Securing Mobile-Agent Systems through Collaboration

Securing Mobile-Agent Systems through Collaboration

Mohammed Hussain, David B. Skillicorn
Copyright: © 2010 |Pages: 27
DOI: 10.4018/978-1-60566-414-9.ch008
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Mobile agents are self-contained programs that migrate among computing devices to achieve tasks on behalf of users. Autonomous and mobile agents make it easier to develop complex distributed systems. Many applications can benefit greatly from employing mobile agents, especially e-commerce. For instance, mobile agents can travel from one e-shop to another, collecting offers based on customers’ preferences. Mobile agents have been used to develop systems for telecommunication networks, monitoring, information retrieval, and parallel computing. Characteristics of mobile agents, however, introduce new security issues which require carefully designed solutions. On the one hand, malicious agents may violate privacy, attack integrity, and monopolize hosts’ resources. On the other hand, malicious hosts may manipulate agents’ memory, return wrong results from system calls, and deny access to necessary resources. This has motivated research focused on devising techniques to address the security of mobile-agent systems. This chapter surveys the techniques securing mobile-agent systems. The survey categorizes the techniques based on the degree of collaboration used to achieve security. This categorization resembles the difference between this chapter and other surveys in the literature where categorization is on the basis of entities/ parts protected and underlying methodologies used for protection. This survey shows the importance of collaboration in enhancing security and discusses its implications and challenges.
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The concept of software agents originated in the artificial intelligence field as a paradigm for software design and development (Jennings & Wooldridge, 1998). Software agents have received attention in the distributed systems field, mainly because mobile agents add mobility to agency. A mobile-agent system (MAS) consists of a set of computing devices, called hosts, and autonomous programs called agents. Users of such a system encapsulate their tasks in agents. The agents then roam the hosts, hence the word mobile, finding and utilizing resources and information needed to accomplish their goals (Pham & Karmouch, 1998). The set of hosts visited by a mobile agent is its itinerary. Examples of mobile-agent frameworks include Telescript (White, 1994), JADE (Bellifemine, Caire, Poggi, & Rimassa, 2003), D'Agents (Gray, Cybenko, Kotz, Peterson & Rus, 2002), Aglet (Lange & Oshima, 1998), Concordia (Castillo, Kawaguchi, Paciorek & Wong, 1998), Voyager (Recursion Software, 2006), and Spider (Huang & Skillicorn, 2001).

Mobile agents combine software agency from artificial intelligence and software mobility from distributed systems. Advantages are inherited from both areas. Although mobile agents have no major application justifying their usage so far, their benefits have been suggested by many studies (Das, Shuster, Wu & Levit, 2005; Ghanea-Hercock, Collis & Ndumu, 1999; Guttman, Moukas & Maes, 1998; Maes, Guttman & Moukas, 1999). Mobile agents can:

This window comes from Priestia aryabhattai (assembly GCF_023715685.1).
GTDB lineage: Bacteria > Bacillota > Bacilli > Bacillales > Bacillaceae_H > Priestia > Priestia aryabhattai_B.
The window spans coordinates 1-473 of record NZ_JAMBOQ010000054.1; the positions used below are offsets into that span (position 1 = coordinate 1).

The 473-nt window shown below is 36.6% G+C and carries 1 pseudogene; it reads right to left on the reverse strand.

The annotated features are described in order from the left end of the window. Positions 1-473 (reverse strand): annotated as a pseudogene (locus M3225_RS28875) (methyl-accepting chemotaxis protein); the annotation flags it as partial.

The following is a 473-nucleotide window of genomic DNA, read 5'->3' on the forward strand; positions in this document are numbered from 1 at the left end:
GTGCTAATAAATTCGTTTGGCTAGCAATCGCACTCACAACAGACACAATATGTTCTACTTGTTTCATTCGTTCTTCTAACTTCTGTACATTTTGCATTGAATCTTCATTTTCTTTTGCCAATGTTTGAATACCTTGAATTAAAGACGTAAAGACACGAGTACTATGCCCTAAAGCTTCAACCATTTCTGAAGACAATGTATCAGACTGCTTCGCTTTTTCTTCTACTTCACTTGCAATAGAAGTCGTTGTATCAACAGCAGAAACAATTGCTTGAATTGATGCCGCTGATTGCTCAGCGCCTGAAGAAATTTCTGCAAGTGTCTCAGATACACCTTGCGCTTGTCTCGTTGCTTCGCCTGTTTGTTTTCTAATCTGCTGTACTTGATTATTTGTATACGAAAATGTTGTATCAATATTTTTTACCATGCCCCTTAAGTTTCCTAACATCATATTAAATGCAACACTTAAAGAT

• Reduce network traffic significantly by moving agents to where data resides rather than moving data to users.

  • Perform their tasks when their owner is offline, a valuable feature when network connections cannot be sustained during an entire task execution.

  • Facilitate parallel computing by utilizing groups of hosts.

  • Execute on heterogeneous environments and adapt to changes.

E-commerce, parallel computing, information retrieval, and monitoring are a few applications for which mobile agents can be of a great help. Mobile agents can search for related products based on a consumer needs, compare offers from different merchants, and choose products that best fit the consumer criteria. In (Guttman et al., 1998) the automation of different stages of consumer buying behavior using mobile agents is studied. Telecommunication networks can utilize mobile agents to reconfigure networks and machines (sending an agent instead of sending a technician). Load balancing is another candidate task for mobile agents in telecommunication networks. Mobile agents are employed for a distributed and heterogeneous information retrieval system in (Das et al., 2005). Monitoring applications, especially distributed intrusion-detection systems, can also benefit from using mobile agents.

Industrial applications employing mobile agents, however, have not yet become mainstream. Lack of standards for mobile-agent platforms and challenging security problems are the main barriers to widespread adoption of this technology (Borselius, 2002; Vigna, 2004; Zachary, 2003). Malicious agents may consume hosts' resources, read private data, modify files, or use a host as a base to send spam. On the other hand, hosts have full control over mobile agents. Malicious hosts may deprive agents of resources, read or modify private data, masquerade as another host, supply illegal input, or re-execute the agent to reverse engineer it (Zachary, 2003). This has motivated research focused on devising techniques to address the security of MAS. These techniques vary in: the parts of systems being protected, the level of protection, and the cost of protection.

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